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Big Bird Watching 

by DAVE TURNER and MATHEW HALL & r & & r & & lt;span class= "dropcap " & Y & lt;/span & ou don't need a ticket to see one of the best shows in the region this holiday season, just a warm jacket. Bringing a pair of binoculars would also help.





"It's such a wonderful place to come," said Karen Reynolds as she stood on the shores of Lake Coeur d'Alene Saturday afternoon, her eyes scanning the treetops for movement and the telltale signs of America's symbol, the bald eagle. "There's one, right there," Reynolds said to her husband, Jeff.





"Those are better ones, over there," he said, directing her to another treetop overlooking the lake's Mineral Ridge Boat Launch, near Wolf Lodge Bay on the eastern end of the lake.





The couple from Liberty Lake has been coming out for the past eight years to watch the eagles.





"We usually come out on Christmas Eve day," said Karen. "Last year, it was pouring down rain and they were all hunched over."





On Saturday, a stiff, cold breeze washed over the point, following a wet, snowy storm that rolled through the night before.





"The wind today kind of screws up the fishing," said Jeff.





Just then, almost on cue, a large raptor swooped down, over the bank, talons at the ready, aiming at the shallow shoreline, less than 30 feet away. The hunter missed its target.





& lt;span class= "dropcap " & M & lt;/span & igrating eagles have been coming to the lake since it was stocked with Kokanee salmon in the 1930s.





"That proves to be a good food source for them," says Idaho Department of Fish and Game (IDFG) wildlife educator Beth Paragamian.





Eagle watchers started to come out informally after that. "People been watching along this stretch for years," says Paragamian.





Truck driver Larry Delp of Spokane said he drove on Interstate 90, from Higgens Point to Wolf Lodge Bay, five days a week for years.





"Every morning during the season I'd see them, but I never had time to stop," said Delp.





He and his partner, Barb Price, said they wanted to come out for years. This year, they finally made the trip.





"We'd see it on the news and get excited about it," said Delp. "Three weeks ago, (Barb) suggested we come out." He said the first time they came out "blind."





"Then we went and got some binoculars," said Delp.





"Seeing them is so romantic," said Price.





Paragamian says Mineral Ridge is a prime location to watch the birds because it offers a shallow, rocky bottom where the kokanee lay their eggs in the final stages of their life cycle.





"Once spawned out, the fish begin to die and float to the surface, making them easy pickin's for the eagles," she says. "A lot of ravens hang around, too, waiting for the scraps." Other scavengers also wait for what the eagles drop. Rotting fish bones provide nutrients for the soil and water, to help feed the fry when they hatch.





"Nature doesn't waste anything," she says.





Paragamian says in the lean times only a couple dozen birds were seen. They followed a flyway that follows the Purcell Trail from Canada, south along the Selkirk Mountains range past Bonners Ferry and Sandpoint.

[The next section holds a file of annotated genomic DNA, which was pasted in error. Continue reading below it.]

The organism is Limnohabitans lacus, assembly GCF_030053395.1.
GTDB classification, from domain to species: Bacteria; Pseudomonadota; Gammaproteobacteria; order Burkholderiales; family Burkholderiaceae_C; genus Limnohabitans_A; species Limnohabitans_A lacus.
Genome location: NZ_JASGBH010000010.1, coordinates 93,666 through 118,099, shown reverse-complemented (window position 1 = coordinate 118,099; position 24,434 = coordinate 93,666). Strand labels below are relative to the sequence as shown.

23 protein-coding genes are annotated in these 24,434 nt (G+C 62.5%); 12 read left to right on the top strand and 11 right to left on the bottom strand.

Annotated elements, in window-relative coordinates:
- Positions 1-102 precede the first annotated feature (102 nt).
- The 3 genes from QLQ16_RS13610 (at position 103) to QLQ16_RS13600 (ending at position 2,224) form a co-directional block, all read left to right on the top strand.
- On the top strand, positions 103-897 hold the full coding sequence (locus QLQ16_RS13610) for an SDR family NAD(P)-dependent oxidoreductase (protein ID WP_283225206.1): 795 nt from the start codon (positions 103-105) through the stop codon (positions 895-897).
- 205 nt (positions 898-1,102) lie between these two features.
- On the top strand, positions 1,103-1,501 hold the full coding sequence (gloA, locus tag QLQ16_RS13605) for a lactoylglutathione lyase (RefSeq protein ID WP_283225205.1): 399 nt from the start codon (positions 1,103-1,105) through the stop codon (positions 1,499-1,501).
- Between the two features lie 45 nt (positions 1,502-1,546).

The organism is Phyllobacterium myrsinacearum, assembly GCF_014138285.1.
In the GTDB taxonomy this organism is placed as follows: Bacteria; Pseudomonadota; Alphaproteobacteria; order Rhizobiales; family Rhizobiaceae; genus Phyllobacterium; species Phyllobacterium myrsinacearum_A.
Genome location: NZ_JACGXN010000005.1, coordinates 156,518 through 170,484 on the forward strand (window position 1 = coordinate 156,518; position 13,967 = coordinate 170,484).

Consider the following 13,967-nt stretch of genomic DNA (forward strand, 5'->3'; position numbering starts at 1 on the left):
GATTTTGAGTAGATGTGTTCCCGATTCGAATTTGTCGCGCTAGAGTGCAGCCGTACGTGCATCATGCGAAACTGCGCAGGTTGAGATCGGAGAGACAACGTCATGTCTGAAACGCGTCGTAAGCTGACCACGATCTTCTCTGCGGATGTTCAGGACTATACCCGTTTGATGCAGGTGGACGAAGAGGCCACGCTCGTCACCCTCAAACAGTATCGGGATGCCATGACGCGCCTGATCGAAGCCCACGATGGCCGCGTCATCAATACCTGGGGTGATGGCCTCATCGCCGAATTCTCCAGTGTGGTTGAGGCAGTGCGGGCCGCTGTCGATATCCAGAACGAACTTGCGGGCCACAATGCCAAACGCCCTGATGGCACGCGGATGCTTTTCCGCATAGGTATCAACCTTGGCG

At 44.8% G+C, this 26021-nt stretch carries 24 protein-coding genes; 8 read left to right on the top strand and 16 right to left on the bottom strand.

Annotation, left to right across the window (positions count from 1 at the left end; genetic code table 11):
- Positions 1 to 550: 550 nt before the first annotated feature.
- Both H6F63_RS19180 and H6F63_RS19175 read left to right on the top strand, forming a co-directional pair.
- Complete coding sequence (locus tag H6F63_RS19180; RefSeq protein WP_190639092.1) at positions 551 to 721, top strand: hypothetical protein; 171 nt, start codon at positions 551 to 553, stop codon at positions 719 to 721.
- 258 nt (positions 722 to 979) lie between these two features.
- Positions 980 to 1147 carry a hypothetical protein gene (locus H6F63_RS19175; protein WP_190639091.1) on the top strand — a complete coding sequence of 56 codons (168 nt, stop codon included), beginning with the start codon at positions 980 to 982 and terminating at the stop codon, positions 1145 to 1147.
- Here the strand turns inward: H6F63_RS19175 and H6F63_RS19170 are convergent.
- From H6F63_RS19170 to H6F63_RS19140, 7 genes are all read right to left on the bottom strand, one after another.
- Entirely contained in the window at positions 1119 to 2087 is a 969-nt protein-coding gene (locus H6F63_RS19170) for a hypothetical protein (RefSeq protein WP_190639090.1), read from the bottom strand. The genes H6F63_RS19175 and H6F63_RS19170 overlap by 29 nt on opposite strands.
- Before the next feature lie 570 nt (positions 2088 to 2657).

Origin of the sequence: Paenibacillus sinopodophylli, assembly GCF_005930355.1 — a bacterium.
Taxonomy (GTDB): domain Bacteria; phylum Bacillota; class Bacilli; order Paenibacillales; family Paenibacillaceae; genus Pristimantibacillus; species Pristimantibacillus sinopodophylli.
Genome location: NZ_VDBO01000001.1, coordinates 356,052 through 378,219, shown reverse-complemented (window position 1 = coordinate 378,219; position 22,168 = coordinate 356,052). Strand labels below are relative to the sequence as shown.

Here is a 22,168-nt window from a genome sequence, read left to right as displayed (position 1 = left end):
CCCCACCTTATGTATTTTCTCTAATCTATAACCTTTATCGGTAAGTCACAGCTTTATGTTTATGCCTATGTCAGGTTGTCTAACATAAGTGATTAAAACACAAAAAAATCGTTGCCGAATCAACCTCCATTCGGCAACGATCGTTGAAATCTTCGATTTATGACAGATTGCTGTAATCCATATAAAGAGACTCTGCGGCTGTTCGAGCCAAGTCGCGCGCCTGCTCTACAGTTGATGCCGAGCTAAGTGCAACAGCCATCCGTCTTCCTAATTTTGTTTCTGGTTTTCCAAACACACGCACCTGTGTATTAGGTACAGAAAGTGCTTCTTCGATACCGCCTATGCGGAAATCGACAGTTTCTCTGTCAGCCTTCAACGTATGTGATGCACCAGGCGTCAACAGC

Now, she says, more than 100 of the birds take the brief respite yearly to dine on dying salmon before taking off to winter in California, Arizona and New Mexico. By the end of January, most have already left.





In the fall, the migrating eagles come back. The local nesting eagles, like all good snowbirds, have already left for the season for their winter haunts in Mexico, so there is no competition with the migrants. While the birds begin arriving in mid-November, the numbers swell about Christmastime.





& lt;span class= "dropcap " & I & lt;/span & n the early 1990s, the area's state and federal natural resources agencies began to set up eagle-watch programs.





Volunteers and staff from the IDFG, the Bureau of Land Management, North Idaho College and the Audubon Society will hold a formal Eagle Watch starting on Dec. 26 and running through New Year's Day at the launch and the Mineral Ridge trailhead a mile down the road.





Paragamian says the agencies will be set up between 11 am and 4 pm daily during the IDFG's seven-day event. But she said it's better to come early, when the birds are fishing.





"Most people get the biggest thrill about watching them catch a fish then eat it, or two birds fighting over one fish," she said.





On Saturday and Sunday, the Idaho State Parks department will staff its own Eagle Watch weekend at Higgens Point boat launch, from 9 am to 1 pm both days.





Both programs will feature static displays, stuffed eagles and other raptors and volunteer speakers to talk to visitors. In the past years, between 5,000 and 6,000 visitors would spend at least a few minutes.





Paragamian says people from all parts of the United States and 15 other countries, from Europe, Asia and Australia, have also stopped in years past.





"They say they have never had a chance to see an eagle up close," she said. "This is a chance for them to do that."





Idaho Parks Eagle Watch on Saturday-Sunday, Dec. 22-23, from 9 am-1 pm at the Higgens Point Boat Launch. (I-90 to Sherman Ave. exit, then follow Lake Coeur d'Alene Drive.) BLM's Eagle Watch Week on Wednesday-Tuesday, Dec. 26-Jan. 1, from 11 am-4 pm each day. (I-90 to the Wolf Lodge Bay exit. Turn south onto Idaho 97 and go 1 mile to the Mineral Ridge Boat Launch.)

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